Summary: The ancient Greek tale of Ares and Aphrodite...with a twist.
Ο Ἔρως Εμπνέει τον Πόλεμο
Olympian Muse: Love Inspires War
Most individuals who read this will be moderately versed in Greek legends, primarily those which involve romance or tragedy. However, very few will know of the forbidden elements pertaining to godly existence. Are you familiar with Aphrodite: goddess of love, beauty, and desire? Perhaps Ares: god of war, courage, and destruction? Well, were you aware that these same godly beings were not just one in themselves, but sets of two? No? I can explain. Each god or goddess that you may be aware of had their own counterpart of the opposite gender. Unfortunately, where one gender seemed most fitting for any one particular role, the counterpart would then be shunned and pushed into the shadows. For example, Athinius was Athena's male counterpart, yet far less important than Ares; thus, Athinius was discarded. Why am I telling you this? I am glad you asked. You are about to learn of an untold story and quite considerably one of the most neglected in all of Greek mythology. Allow me to set the scene if you will...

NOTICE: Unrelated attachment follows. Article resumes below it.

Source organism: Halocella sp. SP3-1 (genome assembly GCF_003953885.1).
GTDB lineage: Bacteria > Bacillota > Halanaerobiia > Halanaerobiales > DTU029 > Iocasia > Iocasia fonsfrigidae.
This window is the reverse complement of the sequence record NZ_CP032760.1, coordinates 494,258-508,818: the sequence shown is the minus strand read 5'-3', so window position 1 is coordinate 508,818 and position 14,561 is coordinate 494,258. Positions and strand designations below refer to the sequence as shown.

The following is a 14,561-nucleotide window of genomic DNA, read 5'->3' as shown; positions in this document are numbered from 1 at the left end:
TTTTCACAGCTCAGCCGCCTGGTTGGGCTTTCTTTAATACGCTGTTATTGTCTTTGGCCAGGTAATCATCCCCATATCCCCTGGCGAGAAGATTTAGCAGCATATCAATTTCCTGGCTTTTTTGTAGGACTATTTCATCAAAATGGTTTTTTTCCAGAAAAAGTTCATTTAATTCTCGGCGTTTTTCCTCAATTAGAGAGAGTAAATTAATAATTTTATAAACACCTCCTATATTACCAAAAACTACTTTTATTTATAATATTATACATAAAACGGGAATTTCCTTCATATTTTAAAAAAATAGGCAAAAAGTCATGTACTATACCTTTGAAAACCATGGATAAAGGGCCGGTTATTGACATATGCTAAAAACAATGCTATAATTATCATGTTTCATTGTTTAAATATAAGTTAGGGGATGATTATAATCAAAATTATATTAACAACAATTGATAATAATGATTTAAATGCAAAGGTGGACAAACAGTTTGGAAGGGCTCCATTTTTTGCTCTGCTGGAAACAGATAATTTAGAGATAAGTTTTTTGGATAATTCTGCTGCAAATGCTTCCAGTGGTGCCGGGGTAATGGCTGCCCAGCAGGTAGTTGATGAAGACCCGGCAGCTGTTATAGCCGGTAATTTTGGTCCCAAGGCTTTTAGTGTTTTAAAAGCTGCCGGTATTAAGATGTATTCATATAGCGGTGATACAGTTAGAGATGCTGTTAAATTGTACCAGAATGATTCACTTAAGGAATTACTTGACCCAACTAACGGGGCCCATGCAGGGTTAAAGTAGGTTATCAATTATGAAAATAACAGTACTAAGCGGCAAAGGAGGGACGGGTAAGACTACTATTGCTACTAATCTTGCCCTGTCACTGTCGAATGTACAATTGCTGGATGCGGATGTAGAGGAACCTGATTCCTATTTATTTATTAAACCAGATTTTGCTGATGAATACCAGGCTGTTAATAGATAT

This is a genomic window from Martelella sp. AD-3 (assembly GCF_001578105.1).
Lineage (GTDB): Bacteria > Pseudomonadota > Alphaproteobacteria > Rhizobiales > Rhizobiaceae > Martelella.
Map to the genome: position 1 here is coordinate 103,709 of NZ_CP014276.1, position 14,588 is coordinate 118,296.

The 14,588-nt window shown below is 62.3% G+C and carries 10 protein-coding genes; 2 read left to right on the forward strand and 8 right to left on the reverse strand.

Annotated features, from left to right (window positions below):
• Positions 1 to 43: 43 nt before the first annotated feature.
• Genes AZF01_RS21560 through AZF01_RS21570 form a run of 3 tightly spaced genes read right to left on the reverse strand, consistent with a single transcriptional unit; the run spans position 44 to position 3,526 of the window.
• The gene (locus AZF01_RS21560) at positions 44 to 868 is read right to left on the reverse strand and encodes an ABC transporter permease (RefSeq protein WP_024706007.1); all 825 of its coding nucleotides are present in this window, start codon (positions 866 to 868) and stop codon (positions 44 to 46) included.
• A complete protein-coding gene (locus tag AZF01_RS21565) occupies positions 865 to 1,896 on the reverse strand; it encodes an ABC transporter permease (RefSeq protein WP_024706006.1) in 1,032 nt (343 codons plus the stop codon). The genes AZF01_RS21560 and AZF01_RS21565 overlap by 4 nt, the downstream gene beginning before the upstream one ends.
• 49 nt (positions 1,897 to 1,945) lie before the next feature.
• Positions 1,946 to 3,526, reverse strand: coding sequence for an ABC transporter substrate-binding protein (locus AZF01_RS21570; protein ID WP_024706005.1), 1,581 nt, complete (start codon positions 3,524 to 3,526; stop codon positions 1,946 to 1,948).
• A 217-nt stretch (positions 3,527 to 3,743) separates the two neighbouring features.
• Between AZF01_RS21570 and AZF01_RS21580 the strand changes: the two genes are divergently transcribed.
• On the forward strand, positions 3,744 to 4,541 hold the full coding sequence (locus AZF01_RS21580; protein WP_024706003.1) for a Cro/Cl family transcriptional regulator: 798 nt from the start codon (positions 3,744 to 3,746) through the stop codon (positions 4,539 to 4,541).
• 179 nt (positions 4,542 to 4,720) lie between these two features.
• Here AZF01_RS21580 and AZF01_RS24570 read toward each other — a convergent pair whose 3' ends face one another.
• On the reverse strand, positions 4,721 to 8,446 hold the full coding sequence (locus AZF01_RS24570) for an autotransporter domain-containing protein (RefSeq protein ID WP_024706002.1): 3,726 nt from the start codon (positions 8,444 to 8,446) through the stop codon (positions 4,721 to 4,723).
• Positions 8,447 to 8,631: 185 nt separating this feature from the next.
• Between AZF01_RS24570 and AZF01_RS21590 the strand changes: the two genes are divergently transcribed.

As it has been known throughout history, to avoid her beauty becoming the cause of much unnecessary violence, Aphrodite was betrothed to Hephaestus, blacksmith of the gods. How fortunate for Aphrodite to have schemed her way out of such a bargain in exchange for her male counterpart. You see, Aphrodite wanted nothing more than to be with Adonis—her male, yet very mortal counterpart. As it turned out, Adonis was the single consort of many to show Aphrodite her first and only mutual form of true love. This left Ares, once Aphrodite's primary source of attention, free of her richly seductive wiles. Sadly, Aphrodite's escape, while benefiting her mortal counterpart, had also left her immortal counterpart in a very unsettling predicament. This, my friends, is where our story truly begins.